Scripts and modules for generating a citation index for modules in the Perl6 ecosystem
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README.md

ModuleCitation

Scripts and module for generating a citation index for modules in the Perl6 ecosystem

General
Process
Scripts
Configuration

General

The Perl6 Ecosystem has a large number of modules and it is interesting to see which are used the most frequently, and it will be interesting to see how this profile changes over time. The Ecosystem used to be contained in a single projects file, but with cpan6, two files now exist, and possibly more in future. The Ecosystem now is considered to be the union of all META6.json references in all the known lists of modules. It is possible for a module with the same name and same version number to be in both lists, but with different metadata.

A META6.json file refers to a top line module, which may in turn provide more modules through the provides field. These are called sub-modules.

Each top line module lists the modules it "depends" on. We call this a citation of another module, which is then called a cited module. By gathering information over the whole ecosystem, it is possible to generate a citation index for each top line module. The citation index is defined as the percentage fraction of the number of times that module is cited compared to the total number of citations. Each module is only allowed to cite another module once.

The meta6.json specification allows for dependencies to be defined on sources not in perl6, eg., C and perl5. A citation is valid only if it is to a perl6 Module.

However, top line meta data may come from multiple sources, top line modules may also "depend" on sub-modules that are provided by other top line modules, and sub-modules with the same name may be provided by multiple top line modules. For the purposes of this citation index, the following criteria are used:

  1. Only the latest version of a top line module is taken into account
  2. If a module with the same version level is encountered twice (appearing in two meta data lists), the duplicate data is ignored; the ecosystem list is read first.
  3. Modules "from" another language are ignored.
  4. If a top line module provides a sub-module that has the same name as another top line module, then the sub-module is ignored (preference is given to the top line module). This is not specified in the perl6 documentation, but it does seem to be implied.
  5. If two top line modules provide a sub-module with the same name, the first top line module encountered is given preference. This ambiguity does not seem to have a unique resolution in the specification.
  6. It is possible for a top line module to depend on alternative modules. Each alternative is given equal weighting for citation purposes.

A simple search collects only citations in the "depends" list. A recursive search collects citations in modules that are cited by the modules in the "depends" list, and the citations in those modules.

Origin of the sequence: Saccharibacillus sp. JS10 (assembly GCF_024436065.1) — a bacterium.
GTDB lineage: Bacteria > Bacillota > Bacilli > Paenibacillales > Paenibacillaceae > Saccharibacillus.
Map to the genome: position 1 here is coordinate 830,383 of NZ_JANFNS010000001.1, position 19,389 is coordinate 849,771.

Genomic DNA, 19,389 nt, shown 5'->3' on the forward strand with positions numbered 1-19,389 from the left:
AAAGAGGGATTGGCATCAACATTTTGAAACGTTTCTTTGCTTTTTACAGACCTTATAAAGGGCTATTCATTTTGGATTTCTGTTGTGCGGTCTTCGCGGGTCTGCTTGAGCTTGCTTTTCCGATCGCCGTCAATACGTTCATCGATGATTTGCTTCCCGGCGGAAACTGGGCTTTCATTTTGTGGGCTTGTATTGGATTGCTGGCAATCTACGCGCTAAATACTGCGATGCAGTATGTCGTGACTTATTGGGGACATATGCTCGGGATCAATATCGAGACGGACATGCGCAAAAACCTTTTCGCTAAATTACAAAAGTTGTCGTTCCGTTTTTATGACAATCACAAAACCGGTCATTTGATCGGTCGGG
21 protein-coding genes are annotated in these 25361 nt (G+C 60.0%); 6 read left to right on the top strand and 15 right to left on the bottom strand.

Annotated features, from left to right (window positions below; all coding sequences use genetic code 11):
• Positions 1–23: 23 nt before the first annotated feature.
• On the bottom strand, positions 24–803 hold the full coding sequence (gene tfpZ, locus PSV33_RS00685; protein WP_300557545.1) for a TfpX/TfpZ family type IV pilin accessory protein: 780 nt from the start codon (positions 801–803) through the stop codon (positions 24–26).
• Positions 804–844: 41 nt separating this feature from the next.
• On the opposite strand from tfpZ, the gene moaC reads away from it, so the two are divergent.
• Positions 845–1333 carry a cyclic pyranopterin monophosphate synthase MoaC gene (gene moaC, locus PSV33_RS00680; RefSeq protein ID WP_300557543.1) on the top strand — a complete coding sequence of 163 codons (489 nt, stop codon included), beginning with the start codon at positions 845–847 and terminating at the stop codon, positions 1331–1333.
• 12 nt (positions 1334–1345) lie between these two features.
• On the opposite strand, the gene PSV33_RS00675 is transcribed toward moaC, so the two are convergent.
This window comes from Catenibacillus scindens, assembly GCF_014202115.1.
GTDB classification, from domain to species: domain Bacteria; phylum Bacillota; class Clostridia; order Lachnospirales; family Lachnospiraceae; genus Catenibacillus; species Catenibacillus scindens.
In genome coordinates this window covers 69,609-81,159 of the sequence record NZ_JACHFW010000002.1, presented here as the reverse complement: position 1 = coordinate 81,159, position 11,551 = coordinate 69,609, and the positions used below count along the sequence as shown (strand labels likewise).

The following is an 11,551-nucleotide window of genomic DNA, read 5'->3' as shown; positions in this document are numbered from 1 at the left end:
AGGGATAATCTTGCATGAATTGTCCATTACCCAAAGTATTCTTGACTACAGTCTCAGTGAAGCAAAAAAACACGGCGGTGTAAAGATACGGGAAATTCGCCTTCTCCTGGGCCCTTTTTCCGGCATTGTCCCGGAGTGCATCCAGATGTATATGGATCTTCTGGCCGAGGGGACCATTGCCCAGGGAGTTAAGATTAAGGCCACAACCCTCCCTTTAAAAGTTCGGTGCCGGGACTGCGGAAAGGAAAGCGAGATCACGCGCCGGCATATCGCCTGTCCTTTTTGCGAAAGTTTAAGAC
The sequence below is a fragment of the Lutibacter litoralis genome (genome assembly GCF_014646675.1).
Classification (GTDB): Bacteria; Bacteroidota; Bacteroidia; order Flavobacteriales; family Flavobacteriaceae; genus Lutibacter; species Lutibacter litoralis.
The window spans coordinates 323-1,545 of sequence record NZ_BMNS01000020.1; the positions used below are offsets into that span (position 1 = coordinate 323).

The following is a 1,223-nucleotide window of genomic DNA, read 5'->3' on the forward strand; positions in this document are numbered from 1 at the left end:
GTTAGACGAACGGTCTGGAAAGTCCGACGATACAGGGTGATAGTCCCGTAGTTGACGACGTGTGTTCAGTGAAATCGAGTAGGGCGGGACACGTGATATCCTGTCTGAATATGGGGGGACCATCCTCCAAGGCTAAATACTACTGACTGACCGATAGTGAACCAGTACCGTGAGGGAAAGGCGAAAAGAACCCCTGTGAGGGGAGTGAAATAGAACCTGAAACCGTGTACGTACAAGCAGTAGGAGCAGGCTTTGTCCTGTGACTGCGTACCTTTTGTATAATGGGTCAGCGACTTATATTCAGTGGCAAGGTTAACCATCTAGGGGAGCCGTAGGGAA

The Tarjan algorithm is used to detect whether possible loops may occur. An ecosystem data set with a Tarjan 'strongly connected' cluster is not analysed.

Process

The Perl6 Ecosystem is defined by files at http://ecosystem-api.p6c.org/projects.json
https://raw.githubusercontent.com/ugexe/Perl6-ecosystems/master/cpan.json

The files are downloaded, and stored in an archive. The json is processed to the names and the children, and the results are stored in an SQLite3 database. The ecosystem struture is created and analysed to create the citation indices. A static html file is created, together with the data files needed by the graphical engines used in the html. The html components are stored to a git repository that is then pushed to github (in a bash script), where github makes it public.

Scripts

A single ModuleCitation object is created, and on creation looks for a mandatory configuration file (config.json). A single BUILD parameter is possible, eg.

my ModuleCitation $mc .= new(:verbose);

:verbose is False by default. If passed as True, then log messages are printed to STDOUT.

The following are the main public methods.

  • get-latest-project-file
    The script collects the current Ecosystem projects.txt file and stores it with a datestamp in the archive directory.

  • update
    Compares the files in the archive with the files listed in the database. The project file is added to the archive. If the date of the file is already present in the database, it is marked as a duplicate. If it is data for a new date, then it is added to the citation table of the database.
    Returns True for a normal exit, and False if an error occured in a file due to a Tarjan loop, a Json error, or an incomplete download. The intent is to use a False return to trigger another download of meta data.

  • update-csv-files
    Generates the csv files for the html graphical modules.

  • generate-html
    Generates the html file based on a template.

  • compile-task-popular
    Creates the META6.json and README.md files for the Task::Popular distribution. An existing META6.json needs to be in the directory for the file, and the top of the README file, called readme.start.md. The method assumes the existence of a database.

Configuration

The following is a typical configuration file

  {
      "database-name": "citations",
      "ecosystem-url":"http://ecosystem-api.p6c.org/projects.json",
      "archive-directory": "arc",
      "target-directory": "db",
      "html-template": "CitationTemplate.tmpl",
      "html-directory": "html",
      "logfile": "citation.log",
      "top-limit": "50",
      "task-popular-directory": "popular",
      "task-popular-number": 30
  }
  • top-limit is the the number of modules to be listed.
  • task-popular-number is the number of modules to be included in the distribution list